Debunked: Death Causes Closure of Disney World Speedway
Is a recent death to blame for the closure of the Walt Disney World Speedway?
For years, the Exotic Driving Experience at Walt Disney World has offered guests the chance to pilot a car they could only dream of. Nissan GTRs, Lamborghini Gallardos, and Ferrari 458s topped the list of supercars available to take for a spin. In addition, the Richard Petty Experience provided a NASCAR-style blaze over the Walt Disney World Speedway track.
This August, all of that action will come to an end.
On April 12th, 2015, Exotic Driving Experience instructor, Gary Terry, died while guiding a guest driver over the Perry Holdings operated track, located near Magic Kingdom. Terry was an experienced race car driver, and acted as the senior operations manager of the attraction. The guest driver, TaVon Watson, 24, had visited the track for his birthday to drive a $240,000 Lamborghini Gallardo LP570-4 Superleggera. While speeding over 100 mph on the track, Watson lost control of the Lamborghini and hit a guardrail. Terry died of his injuries at the scene, while Watson was treated at a local hospital and released.
With the Speedway closing this August, rumors are now circulating that this fatal accident was the cause for the closure of the Disney Speedway.
However, the closure of the Disney Speedway was announced back in February:
While the Walt Disney World Speedway is owned by Disney, guests should keep in mind that Perry Holdings is the third-party operator. Bill Scott, executive vice president of attractions, announced in February to the Orlando Sentinal, “Disney has other uses for the property, and they have the right to do that, and we respect that. It’s not without some sadness that we leave Walt Disney World Speedway. We had a great home here.”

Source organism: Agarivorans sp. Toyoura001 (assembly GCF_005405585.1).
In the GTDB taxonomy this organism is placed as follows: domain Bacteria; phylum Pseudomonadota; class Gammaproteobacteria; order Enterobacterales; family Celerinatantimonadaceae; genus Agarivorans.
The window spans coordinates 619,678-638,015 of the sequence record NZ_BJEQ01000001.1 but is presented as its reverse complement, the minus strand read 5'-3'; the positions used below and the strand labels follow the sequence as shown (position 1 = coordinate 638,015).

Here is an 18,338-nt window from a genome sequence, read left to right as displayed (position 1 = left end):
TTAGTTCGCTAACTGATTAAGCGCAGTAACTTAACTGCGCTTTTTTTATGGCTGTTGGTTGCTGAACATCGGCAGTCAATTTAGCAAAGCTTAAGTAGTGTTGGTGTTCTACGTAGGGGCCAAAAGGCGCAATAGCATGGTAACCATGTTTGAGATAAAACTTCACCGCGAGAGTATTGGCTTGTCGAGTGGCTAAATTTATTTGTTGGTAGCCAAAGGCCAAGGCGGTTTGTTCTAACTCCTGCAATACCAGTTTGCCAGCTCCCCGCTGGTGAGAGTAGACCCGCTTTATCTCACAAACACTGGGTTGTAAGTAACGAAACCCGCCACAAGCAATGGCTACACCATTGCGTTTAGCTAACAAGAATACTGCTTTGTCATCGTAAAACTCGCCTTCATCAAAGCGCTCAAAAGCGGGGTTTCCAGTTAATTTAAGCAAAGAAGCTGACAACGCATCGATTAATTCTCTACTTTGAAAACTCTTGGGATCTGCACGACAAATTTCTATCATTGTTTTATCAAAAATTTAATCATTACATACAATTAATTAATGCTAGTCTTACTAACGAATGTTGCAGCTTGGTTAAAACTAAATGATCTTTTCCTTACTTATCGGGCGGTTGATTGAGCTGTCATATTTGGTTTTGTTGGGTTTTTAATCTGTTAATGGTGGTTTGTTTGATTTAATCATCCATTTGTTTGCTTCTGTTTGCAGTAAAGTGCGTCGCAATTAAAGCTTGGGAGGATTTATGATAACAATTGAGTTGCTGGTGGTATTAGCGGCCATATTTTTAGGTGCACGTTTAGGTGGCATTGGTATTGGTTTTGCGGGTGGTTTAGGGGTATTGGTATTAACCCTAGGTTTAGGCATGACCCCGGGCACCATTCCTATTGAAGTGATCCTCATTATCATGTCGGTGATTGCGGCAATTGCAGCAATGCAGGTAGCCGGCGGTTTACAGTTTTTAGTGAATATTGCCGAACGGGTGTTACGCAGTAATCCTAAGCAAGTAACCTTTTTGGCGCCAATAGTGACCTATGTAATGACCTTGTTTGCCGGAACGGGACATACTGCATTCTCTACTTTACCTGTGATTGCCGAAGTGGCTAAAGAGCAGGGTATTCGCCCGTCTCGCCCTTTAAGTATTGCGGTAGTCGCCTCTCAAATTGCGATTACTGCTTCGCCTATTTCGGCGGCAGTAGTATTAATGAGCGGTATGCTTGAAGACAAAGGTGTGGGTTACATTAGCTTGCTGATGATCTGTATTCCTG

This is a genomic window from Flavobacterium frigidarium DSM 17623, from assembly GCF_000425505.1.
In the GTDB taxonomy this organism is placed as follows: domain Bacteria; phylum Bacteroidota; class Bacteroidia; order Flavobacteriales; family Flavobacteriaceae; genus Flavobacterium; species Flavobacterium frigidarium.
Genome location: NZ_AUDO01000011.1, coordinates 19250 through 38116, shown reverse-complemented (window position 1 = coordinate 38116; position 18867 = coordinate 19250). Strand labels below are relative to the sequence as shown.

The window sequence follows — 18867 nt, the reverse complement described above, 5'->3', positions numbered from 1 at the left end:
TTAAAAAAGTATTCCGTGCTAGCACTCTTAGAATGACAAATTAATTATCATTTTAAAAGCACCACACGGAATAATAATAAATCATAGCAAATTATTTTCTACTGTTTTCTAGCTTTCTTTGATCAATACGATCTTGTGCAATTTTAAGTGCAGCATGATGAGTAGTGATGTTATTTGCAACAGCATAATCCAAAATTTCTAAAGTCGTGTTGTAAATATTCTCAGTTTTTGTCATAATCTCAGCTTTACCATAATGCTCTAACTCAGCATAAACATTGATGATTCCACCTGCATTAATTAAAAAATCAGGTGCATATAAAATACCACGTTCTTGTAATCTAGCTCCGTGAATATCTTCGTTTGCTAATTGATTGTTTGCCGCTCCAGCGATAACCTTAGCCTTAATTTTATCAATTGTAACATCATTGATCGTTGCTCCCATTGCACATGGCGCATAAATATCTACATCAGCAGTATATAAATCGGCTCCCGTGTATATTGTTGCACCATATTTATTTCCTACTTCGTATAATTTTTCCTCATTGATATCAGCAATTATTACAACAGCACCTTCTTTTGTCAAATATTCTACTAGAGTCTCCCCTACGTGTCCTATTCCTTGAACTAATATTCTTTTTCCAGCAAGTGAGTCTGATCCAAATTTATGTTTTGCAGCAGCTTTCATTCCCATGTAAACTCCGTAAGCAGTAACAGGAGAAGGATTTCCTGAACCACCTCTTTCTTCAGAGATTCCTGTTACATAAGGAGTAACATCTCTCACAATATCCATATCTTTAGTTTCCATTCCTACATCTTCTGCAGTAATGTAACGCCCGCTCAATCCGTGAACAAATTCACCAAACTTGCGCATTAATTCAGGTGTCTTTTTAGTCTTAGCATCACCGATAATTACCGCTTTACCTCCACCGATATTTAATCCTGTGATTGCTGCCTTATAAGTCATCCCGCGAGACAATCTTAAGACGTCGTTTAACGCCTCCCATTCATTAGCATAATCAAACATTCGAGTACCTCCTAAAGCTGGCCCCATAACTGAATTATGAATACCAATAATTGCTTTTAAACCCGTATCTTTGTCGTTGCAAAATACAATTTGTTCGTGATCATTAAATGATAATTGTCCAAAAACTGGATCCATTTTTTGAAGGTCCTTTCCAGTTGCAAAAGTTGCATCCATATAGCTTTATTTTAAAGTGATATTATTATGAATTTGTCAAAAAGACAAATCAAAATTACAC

Fatal Accident at Disney is One of Three in the Past Year
The fatal accident at the Walt Disney World Speedway was the third this year in America caused by guest drivers at similar driving experiences. At the Kentucky Speedway’s Rusty Wallace Driving Experience, Stephen Cox paid for an authentic race track experience last September. He was airlifted to a Cincinatti hospital after sustaining injuries from a high-speed crash. A week later, Cox submitted to his injuries and passed away. In this high-publicized story, the family was left searching for answers, as law enforcement had not been called to the scene.
Amanda Gambacorto, 21, died after driving at the Wall Stadium Speedway in New Jersey last August. Participating in the Green Flag Driving Experience, Gambacorto lost control of her car and hit a wall head-on. She was a student at Stony Brook University who was a novice driver.
Back at Disney World, scrutiny has arisen over the direction in which drivers are taking the course; the course was designed to be driven counter-clockwise, but it is utilized for clockwise racing by the Perry company. Critics, like Jon Miller at Jalopnik, say that this well-known racing mistake could have prevented Terry’s death.
While Disney’s official word may be that they are closing the Speedway to make room for their transportation system, we can’t help but speculate that these prior, highly-publicized accidents weighed into the decision. But, the Walt Disney World Speedway is located just south of the Magic Kingdom parking lot, just off of World Drive, so it makes sense that Disney would want to utilize this chunk of real estate.
With the track closing this summer, those who dare to brave this experience have little time left to race at ‘The Mickyard’, where the Indy 200 raced from 1996 to 2000. The last booking date for the Richard Petty Driving Experience and the Exotic Driving Experience at Walt Disney World is August 9th (previously announced to be June 28th).
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